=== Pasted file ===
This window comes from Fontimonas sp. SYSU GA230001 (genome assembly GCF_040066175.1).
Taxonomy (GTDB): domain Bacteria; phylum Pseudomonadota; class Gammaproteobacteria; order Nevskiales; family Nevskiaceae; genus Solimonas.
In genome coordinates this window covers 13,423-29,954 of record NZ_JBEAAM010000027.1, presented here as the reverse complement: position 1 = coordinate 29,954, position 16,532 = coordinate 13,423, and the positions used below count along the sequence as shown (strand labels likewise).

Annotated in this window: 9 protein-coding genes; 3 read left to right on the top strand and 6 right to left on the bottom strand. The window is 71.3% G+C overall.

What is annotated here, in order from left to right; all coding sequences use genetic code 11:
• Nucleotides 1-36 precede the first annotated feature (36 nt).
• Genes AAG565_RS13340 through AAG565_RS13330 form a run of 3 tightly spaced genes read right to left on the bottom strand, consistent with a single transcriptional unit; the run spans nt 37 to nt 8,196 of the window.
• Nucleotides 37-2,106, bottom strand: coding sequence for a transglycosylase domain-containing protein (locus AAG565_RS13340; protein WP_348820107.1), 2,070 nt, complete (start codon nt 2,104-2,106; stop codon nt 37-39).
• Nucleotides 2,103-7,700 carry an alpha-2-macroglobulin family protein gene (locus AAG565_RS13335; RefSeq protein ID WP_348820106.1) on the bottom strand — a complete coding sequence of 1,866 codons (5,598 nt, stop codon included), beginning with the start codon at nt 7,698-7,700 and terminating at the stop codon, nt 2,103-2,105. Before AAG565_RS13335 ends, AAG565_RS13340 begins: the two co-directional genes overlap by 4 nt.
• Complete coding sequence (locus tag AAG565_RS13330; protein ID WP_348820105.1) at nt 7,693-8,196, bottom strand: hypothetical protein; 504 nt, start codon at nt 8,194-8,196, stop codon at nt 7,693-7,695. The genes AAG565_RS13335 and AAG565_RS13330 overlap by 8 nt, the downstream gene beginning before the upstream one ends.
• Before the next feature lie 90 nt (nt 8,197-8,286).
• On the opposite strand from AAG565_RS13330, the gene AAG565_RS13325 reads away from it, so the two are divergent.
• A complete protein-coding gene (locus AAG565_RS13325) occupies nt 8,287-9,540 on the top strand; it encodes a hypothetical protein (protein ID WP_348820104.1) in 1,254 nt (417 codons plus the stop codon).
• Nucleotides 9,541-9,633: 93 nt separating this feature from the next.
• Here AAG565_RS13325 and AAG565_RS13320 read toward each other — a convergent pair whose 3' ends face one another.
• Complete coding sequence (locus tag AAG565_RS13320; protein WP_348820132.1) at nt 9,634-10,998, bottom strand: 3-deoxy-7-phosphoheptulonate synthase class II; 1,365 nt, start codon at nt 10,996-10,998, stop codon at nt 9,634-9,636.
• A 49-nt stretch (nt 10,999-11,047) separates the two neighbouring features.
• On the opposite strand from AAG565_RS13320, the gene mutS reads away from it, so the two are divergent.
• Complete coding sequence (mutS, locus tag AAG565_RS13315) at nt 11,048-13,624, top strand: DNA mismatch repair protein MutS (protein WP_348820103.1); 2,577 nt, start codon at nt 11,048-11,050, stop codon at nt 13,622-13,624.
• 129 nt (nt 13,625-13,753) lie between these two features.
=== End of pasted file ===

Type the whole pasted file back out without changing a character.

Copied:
This window comes from Fontimonas sp. SYSU GA230001 (genome assembly GCF_040066175.1).
Taxonomy (GTDB): domain Bacteria; phylum Pseudomonadota; class Gammaproteobacteria; order Nevskiales; family Nevskiaceae; genus Solimonas.
In genome coordinates this window covers 13,423-29,954 of record NZ_JBEAAM010000027.1, presented here as the reverse complement: position 1 = coordinate 29,954, position 16,532 = coordinate 13,423, and the positions used below count along the sequence as shown (strand labels likewise).

Annotated in this window: 9 protein-coding genes; 3 read left to right on the top strand and 6 right to left on the bottom strand. The window is 71.3% G+C overall.

What is annotated here, in order from left to right; all coding sequences use genetic code 11:
• Nucleotides 1-36 precede the first annotated feature (36 nt).
• Genes AAG565_RS13340 through AAG565_RS13330 form a run of 3 tightly spaced genes read right to left on the bottom strand, consistent with a single transcriptional unit; the run spans nt 37 to nt 8,196 of the window.
• Nucleotides 37-2,106, bottom strand: coding sequence for a transglycosylase domain-containing protein (locus AAG565_RS13340; protein WP_348820107.1), 2,070 nt, complete (start codon nt 2,104-2,106; stop codon nt 37-39).
• Nucleotides 2,103-7,700 carry an alpha-2-macroglobulin family protein gene (locus AAG565_RS13335; RefSeq protein ID WP_348820106.1) on the bottom strand — a complete coding sequence of 1,866 codons (5,598 nt, stop codon included), beginning with the start codon at nt 7,698-7,700 and terminating at the stop codon, nt 2,103-2,105. Before AAG565_RS13335 ends, AAG565_RS13340 begins: the two co-directional genes overlap by 4 nt.
• Complete coding sequence (locus tag AAG565_RS13330; protein ID WP_348820105.1) at nt 7,693-8,196, bottom strand: hypothetical protein; 504 nt, start codon at nt 8,194-8,196, stop codon at nt 7,693-7,695. The genes AAG565_RS13335 and AAG565_RS13330 overlap by 8 nt, the downstream gene beginning before the upstream one ends.
• Before the next feature lie 90 nt (nt 8,197-8,286).
• On the opposite strand from AAG565_RS13330, the gene AAG565_RS13325 reads away from it, so the two are divergent.
• A complete protein-coding gene (locus AAG565_RS13325) occupies nt 8,287-9,540 on the top strand; it encodes a hypothetical protein (protein ID WP_348820104.1) in 1,254 nt (417 codons plus the stop codon).
• Nucleotides 9,541-9,633: 93 nt separating this feature from the next.
• Here AAG565_RS13325 and AAG565_RS13320 read toward each other — a convergent pair whose 3' ends face one another.
• Complete coding sequence (locus tag AAG565_RS13320; protein WP_348820132.1) at nt 9,634-10,998, bottom strand: 3-deoxy-7-phosphoheptulonate synthase class II; 1,365 nt, start codon at nt 10,996-10,998, stop codon at nt 9,634-9,636.
• A 49-nt stretch (nt 10,999-11,047) separates the two neighbouring features.
• On the opposite strand from AAG565_RS13320, the gene mutS reads away from it, so the two are divergent.
• Complete coding sequence (mutS, locus tag AAG565_RS13315) at nt 11,048-13,624, top strand: DNA mismatch repair protein MutS (protein WP_348820103.1); 2,577 nt, start codon at nt 11,048-11,050, stop codon at nt 13,622-13,624.
• 129 nt (nt 13,625-13,753) lie between these two features.